Etymology
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reformer (n.)

mid-15c., "corrector, improver; mediator, negotiator," agent noun from reform (v.). From 1540s as "one who leads or assists the religious movements of the 16c. aimed at reformation of Christianity;" also "one who promotes or favors reform in certain practices of things."

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Maimonides 

Spanish-Hebrew theologian and philosopher (1135-1204) noted as a reformer of Judaic tradition. Related: Maimonidean.

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Frobelian 
in reference to kindergarten, 1873 in English, from name of German philosopher and education reformer Friedrich Fröbel (1782-1852) + -ian.
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Hussite (n.)
1530s, follower of John Huss, Bohemian religious reformer burnt in 1415. His name is said to be an abbreviation of the name of his native village, Husinec, literally "goose-pen."
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Zwinglian (adj.)
1532, after Ulrich Zwingli (1484-1531), Swiss Protestant reformer who revolted from the Roman communion in 1516 but who differed from Luther on theological points relating to the real presence in the Eucharist.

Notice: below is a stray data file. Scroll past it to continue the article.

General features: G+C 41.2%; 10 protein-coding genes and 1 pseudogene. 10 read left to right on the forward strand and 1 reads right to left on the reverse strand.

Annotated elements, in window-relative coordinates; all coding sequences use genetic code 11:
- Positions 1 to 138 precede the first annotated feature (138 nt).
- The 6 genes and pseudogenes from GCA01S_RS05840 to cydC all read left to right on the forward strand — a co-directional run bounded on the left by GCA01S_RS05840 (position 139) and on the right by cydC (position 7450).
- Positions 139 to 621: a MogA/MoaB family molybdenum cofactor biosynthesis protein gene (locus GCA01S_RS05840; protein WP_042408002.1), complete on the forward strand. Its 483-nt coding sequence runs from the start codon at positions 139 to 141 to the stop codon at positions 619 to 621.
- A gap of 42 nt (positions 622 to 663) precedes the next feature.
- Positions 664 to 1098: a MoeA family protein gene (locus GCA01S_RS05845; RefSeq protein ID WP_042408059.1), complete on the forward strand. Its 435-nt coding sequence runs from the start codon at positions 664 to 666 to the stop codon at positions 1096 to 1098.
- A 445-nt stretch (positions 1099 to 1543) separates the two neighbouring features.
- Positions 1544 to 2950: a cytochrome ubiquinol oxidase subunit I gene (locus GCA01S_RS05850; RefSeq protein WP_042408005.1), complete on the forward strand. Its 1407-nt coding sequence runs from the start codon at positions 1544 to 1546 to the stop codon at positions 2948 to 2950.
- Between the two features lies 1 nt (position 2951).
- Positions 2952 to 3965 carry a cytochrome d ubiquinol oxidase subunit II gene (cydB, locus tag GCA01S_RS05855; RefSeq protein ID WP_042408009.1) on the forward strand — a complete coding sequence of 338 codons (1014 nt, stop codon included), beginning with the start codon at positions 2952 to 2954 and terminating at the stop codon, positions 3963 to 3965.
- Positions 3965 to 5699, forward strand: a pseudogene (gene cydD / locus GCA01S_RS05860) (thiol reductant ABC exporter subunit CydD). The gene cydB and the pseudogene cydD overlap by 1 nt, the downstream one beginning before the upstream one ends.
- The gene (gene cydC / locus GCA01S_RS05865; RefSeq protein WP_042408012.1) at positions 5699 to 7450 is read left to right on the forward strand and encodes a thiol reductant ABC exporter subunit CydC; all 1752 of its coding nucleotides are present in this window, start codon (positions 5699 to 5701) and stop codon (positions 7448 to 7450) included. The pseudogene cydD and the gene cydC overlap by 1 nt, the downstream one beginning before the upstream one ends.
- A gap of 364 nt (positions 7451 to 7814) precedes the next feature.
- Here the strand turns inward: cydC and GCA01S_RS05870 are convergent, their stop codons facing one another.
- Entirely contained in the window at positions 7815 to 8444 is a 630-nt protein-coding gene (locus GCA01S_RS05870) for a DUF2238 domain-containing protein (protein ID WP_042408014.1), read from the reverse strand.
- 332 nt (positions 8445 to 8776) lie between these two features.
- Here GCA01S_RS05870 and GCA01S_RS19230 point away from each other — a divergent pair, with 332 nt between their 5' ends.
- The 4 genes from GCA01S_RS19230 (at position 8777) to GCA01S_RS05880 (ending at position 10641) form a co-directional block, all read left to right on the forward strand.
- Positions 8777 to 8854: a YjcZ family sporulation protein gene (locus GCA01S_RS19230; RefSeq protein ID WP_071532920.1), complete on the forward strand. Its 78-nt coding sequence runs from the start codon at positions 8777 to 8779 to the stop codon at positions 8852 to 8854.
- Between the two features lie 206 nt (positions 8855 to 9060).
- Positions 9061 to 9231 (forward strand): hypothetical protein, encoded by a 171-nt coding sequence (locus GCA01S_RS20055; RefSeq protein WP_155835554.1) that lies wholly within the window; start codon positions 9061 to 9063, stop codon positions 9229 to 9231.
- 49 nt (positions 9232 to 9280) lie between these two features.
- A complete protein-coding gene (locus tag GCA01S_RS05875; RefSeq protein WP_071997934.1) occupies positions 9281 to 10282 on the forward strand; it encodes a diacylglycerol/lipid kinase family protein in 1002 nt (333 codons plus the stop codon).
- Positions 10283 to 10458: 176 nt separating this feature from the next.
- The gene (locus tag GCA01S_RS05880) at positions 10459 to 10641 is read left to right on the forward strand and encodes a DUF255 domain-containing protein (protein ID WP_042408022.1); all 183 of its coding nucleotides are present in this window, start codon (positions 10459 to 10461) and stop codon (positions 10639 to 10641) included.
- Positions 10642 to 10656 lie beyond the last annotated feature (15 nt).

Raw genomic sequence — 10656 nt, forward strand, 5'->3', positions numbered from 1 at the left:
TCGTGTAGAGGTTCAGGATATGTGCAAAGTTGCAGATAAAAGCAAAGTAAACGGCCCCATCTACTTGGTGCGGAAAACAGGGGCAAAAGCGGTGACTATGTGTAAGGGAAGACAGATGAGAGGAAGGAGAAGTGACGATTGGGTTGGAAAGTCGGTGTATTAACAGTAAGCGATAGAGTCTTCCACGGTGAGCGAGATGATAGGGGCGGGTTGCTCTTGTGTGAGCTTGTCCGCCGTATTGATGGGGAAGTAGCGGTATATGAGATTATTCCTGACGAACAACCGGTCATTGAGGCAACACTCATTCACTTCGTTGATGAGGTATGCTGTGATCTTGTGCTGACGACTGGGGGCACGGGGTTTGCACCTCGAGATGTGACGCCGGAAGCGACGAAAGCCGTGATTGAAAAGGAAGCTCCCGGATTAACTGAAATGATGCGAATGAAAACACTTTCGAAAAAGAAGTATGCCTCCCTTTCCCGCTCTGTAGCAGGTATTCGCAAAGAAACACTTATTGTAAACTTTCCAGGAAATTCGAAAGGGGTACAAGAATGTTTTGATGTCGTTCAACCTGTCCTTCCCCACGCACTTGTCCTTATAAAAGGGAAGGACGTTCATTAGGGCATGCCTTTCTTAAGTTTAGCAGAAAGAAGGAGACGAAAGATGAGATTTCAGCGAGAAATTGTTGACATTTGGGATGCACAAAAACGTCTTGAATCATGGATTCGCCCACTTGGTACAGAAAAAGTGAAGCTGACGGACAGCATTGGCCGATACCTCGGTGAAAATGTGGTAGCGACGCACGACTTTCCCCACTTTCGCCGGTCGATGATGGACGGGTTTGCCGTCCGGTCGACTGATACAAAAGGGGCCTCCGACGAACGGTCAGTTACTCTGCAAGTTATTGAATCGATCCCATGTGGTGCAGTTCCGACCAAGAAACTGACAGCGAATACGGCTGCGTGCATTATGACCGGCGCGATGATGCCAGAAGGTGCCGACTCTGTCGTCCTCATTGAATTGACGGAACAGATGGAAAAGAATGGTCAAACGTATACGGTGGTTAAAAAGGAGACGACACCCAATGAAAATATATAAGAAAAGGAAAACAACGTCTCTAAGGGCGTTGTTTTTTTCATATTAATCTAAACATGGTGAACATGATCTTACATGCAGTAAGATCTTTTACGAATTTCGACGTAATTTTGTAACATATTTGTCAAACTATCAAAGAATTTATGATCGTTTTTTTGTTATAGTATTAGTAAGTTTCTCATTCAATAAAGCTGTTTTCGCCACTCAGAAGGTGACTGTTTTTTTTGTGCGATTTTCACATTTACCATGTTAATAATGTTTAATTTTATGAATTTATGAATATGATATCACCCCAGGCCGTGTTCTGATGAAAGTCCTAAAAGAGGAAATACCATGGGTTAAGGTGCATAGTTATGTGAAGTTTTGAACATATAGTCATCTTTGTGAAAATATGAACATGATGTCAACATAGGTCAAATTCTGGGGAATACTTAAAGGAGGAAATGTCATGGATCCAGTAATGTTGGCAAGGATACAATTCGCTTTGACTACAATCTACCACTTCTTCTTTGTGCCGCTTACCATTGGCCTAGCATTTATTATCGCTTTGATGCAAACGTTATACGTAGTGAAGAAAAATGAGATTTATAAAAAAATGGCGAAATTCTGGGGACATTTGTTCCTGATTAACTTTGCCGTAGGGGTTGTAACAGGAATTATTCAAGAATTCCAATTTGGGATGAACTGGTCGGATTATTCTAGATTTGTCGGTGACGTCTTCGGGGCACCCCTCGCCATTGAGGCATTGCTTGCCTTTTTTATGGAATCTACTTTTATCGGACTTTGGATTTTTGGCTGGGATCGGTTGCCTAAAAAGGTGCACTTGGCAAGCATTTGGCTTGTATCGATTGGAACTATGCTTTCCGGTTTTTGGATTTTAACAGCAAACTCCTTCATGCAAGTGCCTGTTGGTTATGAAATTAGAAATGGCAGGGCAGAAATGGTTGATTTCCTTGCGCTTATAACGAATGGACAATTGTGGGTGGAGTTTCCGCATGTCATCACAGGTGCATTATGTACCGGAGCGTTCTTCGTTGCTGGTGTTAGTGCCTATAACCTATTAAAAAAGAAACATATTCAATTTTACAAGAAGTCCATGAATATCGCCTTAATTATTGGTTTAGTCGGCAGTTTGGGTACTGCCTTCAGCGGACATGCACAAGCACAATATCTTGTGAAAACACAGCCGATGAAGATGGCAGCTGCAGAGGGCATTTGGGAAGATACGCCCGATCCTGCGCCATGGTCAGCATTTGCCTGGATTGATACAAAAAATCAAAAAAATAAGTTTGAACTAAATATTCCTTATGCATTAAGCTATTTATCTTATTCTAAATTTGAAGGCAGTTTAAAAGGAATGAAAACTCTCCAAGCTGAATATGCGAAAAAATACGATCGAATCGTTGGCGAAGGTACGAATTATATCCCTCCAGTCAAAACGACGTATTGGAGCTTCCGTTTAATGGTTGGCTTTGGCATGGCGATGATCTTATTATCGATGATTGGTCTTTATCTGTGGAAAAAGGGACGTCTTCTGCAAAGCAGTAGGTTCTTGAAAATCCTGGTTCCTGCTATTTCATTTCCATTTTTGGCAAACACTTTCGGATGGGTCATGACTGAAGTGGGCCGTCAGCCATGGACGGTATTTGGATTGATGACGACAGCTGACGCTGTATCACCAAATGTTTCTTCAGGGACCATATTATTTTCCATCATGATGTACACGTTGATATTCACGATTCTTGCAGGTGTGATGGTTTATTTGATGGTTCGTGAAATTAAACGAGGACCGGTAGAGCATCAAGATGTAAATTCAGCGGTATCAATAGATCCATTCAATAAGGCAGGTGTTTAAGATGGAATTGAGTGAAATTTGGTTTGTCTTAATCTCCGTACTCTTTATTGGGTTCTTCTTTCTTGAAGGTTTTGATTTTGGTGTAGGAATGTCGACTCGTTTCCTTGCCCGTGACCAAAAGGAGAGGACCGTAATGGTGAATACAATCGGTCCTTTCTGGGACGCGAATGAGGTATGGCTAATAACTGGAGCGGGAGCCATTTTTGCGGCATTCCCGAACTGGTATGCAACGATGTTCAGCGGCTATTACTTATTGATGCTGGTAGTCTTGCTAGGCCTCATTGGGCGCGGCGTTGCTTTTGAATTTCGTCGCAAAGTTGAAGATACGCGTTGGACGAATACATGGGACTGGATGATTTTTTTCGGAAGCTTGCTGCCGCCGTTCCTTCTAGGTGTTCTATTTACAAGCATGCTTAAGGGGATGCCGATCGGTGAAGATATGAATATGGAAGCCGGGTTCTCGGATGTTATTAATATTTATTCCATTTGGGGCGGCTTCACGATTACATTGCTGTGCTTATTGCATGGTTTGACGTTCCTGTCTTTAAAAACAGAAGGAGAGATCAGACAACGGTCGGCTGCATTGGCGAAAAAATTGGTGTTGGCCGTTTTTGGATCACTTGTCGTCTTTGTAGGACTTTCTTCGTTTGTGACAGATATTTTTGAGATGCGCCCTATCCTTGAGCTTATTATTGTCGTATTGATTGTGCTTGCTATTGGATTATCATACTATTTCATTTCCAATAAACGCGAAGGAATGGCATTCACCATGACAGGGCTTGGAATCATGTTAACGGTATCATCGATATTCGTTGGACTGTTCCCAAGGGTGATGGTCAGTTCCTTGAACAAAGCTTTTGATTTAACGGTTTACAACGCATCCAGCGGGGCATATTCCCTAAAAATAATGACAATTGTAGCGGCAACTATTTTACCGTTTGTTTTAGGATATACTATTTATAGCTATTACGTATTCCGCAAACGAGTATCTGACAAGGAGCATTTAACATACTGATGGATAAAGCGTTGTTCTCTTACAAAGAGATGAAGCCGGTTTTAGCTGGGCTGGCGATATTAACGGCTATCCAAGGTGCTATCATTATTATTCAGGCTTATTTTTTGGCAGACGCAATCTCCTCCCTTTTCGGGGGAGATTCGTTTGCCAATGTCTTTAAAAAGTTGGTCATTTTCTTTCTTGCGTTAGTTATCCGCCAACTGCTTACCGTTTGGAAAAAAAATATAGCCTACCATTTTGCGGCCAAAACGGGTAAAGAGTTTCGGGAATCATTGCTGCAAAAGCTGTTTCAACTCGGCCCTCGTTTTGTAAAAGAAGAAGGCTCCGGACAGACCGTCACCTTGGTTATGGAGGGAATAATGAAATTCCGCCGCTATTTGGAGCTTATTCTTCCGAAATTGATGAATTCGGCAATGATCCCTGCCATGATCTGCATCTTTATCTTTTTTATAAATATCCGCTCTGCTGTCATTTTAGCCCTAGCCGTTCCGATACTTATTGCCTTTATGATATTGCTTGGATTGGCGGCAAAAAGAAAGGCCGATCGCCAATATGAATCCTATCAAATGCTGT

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Campbellite (n.)
1830, in U.S., "a follower of Alexander Campbell" (1788-1866), Scots-Irish preacher and religious reformer from Virginia. They called themselves Disciples of Christ and also were called New Lights. In Scotland, a follower of the Rev. John McLeod Campbell (1800-1872), influential Scottish theologian deposed in 1831 for teaching the universality of the atonement.
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absolutism (n.)

1753 in theology, of God's actions; 1830 in political science, "system of government where the power of the sovereign is unrestricted," in which sense it seems to have been introduced by British reformer and parliamentarian Maj. Gen. Thomas Perronet Thompson. See absolute and -ism.

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brougham (n.)

by 1849, one- or two-horse closed carriage with two or four wheels, for two or four persons, named for first Lord Brougham (1778-1868), Scottish jurist and reformer, who had one built for himself c. 1839. The family name is from a place in Westmoreland. In 19c. often synonymous with coupe.

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Lutheran 
1520s, adjective and noun, "of or pertaining to Martin Luther or to the sect he founded, which has his name, or its doctrines," from name of German religious reformer Martin Luther (1483-1546). Luther called it the Evangelical Church. Used by Catholics 16c. in reference to all Protestants, regardless of sect. In 16c. Lutherian also was used. Related: Lutheranism (1560s).
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goo-goo (adj.)
"amorous," 1900, perhaps connected with goggle, because the earliest reference is in goo-goo eyes. Use in reference to politics is from 1890s and seems to be a shortening of Good Government as the name of a movement to clean up municipal corruption in Boston, New York, etc. It soon was extended to mean "naive political reformer." Goo-goo as imitative of baby-talk is from 1863.
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